Deep Playa in Long Island

Though I am intrigued by Burning Man, I have never attended. I am haunted by the words, “and then it’s three in the morning and you’re on acid, trying to keep your fur cape out of the Port-A-Potty.” I am wary of desert environments without coin-operated bathing opportunities, and August is my brokest time of year. By that Sunday of months, I’ve long since spent my meager summer savings on gas, gear and beer. I’ve never been able to budget for that final thousand-dollar expenditure on granola bars, baby wipes and a styrofoam igloo, no matter how often I am promised by the growing number of Burning Man devotees that I will get it all back, and more, in experience and backrubs from strangers.

Furthermore, there is the matter of my aversion to large crowds, my firm belief that civilization minus sewage system equals refugee camp, and my discomfort with techno music and group sexual expression, which I can only imagine would increase under the influence of the psychedelic pharmacopia I would feel compelled to ingest at such an event.

Psychedelics are neither social nor sexual for me, though I keep making the occasional stab, ever since a friend told me that during the climactic moment of a psilocybin-enhanced sexual experience, she hallucinated a flock of butterflies. Maybe I’m in a rut, but lately when I blow my own mind all I want is a mountain stream next to which I might weep uninterrupted in solitude. My interest in public nudity is firmly tied to the presence of water (either very hot or very cold) and my interest in techno music is limited to the Pandora selections of the employees of my climbing gym. It has occurred to me that all of these so-called reasons not to attend Burning Man are just the type of hangups, neuroses and pre-conceived notions that Burning Man is designed to incinerate. And–I was momentarily sold when I was told I could wear a bikini, fur boots and goggles the whole time. But–I’d rather be climbing.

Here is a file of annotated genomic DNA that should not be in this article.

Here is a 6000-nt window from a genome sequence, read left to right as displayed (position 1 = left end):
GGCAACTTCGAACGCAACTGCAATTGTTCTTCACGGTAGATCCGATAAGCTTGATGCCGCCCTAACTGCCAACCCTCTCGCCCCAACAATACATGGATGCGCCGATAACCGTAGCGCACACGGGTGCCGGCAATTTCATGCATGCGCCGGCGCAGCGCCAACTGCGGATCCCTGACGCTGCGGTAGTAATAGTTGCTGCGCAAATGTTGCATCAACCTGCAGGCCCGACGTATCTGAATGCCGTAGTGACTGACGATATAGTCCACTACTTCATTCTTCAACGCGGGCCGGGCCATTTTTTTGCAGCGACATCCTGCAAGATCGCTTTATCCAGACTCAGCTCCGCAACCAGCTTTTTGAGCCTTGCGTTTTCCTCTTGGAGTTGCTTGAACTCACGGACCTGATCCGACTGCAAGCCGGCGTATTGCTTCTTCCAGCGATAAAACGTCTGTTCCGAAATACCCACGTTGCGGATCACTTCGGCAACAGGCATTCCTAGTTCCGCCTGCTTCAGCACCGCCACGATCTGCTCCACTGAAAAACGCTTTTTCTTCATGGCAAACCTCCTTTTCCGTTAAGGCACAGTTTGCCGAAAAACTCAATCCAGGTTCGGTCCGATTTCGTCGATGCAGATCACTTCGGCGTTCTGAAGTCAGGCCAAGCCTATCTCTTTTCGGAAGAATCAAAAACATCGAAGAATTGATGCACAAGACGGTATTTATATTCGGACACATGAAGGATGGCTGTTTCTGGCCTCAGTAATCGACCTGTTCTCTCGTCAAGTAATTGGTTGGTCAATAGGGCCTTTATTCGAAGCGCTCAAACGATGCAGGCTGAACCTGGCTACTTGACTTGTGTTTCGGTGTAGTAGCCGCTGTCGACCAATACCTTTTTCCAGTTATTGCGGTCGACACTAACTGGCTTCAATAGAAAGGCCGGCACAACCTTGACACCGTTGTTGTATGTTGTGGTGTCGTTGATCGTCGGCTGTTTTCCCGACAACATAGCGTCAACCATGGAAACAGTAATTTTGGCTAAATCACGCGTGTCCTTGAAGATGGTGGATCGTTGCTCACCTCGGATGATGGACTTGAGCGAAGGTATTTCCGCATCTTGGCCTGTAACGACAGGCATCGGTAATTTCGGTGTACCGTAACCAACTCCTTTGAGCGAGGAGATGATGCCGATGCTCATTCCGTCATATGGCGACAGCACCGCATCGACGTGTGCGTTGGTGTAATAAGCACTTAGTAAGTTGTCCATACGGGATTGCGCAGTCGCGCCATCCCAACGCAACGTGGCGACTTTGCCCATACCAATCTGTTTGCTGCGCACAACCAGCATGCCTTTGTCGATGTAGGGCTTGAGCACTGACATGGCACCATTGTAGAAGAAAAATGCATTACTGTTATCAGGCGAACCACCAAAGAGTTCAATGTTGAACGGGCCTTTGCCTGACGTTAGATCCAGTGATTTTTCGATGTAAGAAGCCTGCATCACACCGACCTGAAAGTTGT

I related all of these concerns to a fellow lone wolf and one-time Burning Man attendee. He smiled, shook his head knowingly and said, “Deep Playa.”

Deep Playa, he said, was place beyond the place, the “there” beyond the there there, the edge, the outside, the empty space. It was the wilderness of the temporary city in the emptiness. The desert’s desert.

Out there, he said, you walked or biked across the sand, and found empty space, or a movie theater with red velvet curtains. It was quiet. You could see all the stars. You could stay out there all night.

So now, when I think of Burning Man, I think of Deep Playa. But at the moment, I am in Long Island, as far from Burning Man as you can get. I’m visiting my parents in the house I grew up in. They are kindly taking me to the beach every few days, first at dawn, today at sunset.

The beach is the best thing about Long Island. I would say that the beach is the only thing about Long Island that I would not like to see non-violently bombed back to its prehistoric state, miraculously without harming anyone, but that seems extreme.

This evening at the beach, we all swam. Then, we walked a little, together. Then I walked on, alone.

One thing I miss since I moved to California is walking for a long time on a warm, sandy beach. Beaches out west are cold, foggy, craggy and rocky. But on Jones Beach, you can walk for miles. The Eastern reaches of Jones Beach State Park are an unofficial gay nude beach. It was on this gay nude beach where, walking with my youngest cousin, when she was about eight, we saw a man with a Prince Albert.

Further out, the beach was mostly empty, save for the occasional naked man, or pair of naked men, not wholly unlike how I imagined Burning Man would be.

There were odd driftwood structures out here, a few crude teepees. Some of them looked purposeful, others sculptural. I had entered the Deep Playa of Jones Beach.

I was mostly alone on the beach now, save for a shimmering figure here or there on the horizon. Our passing greetings were slight. The borderland is not a friendly place.

Why is it that I am drawn to the edges? As soon as I arrive anywhere, I want to find the place where no one else is.

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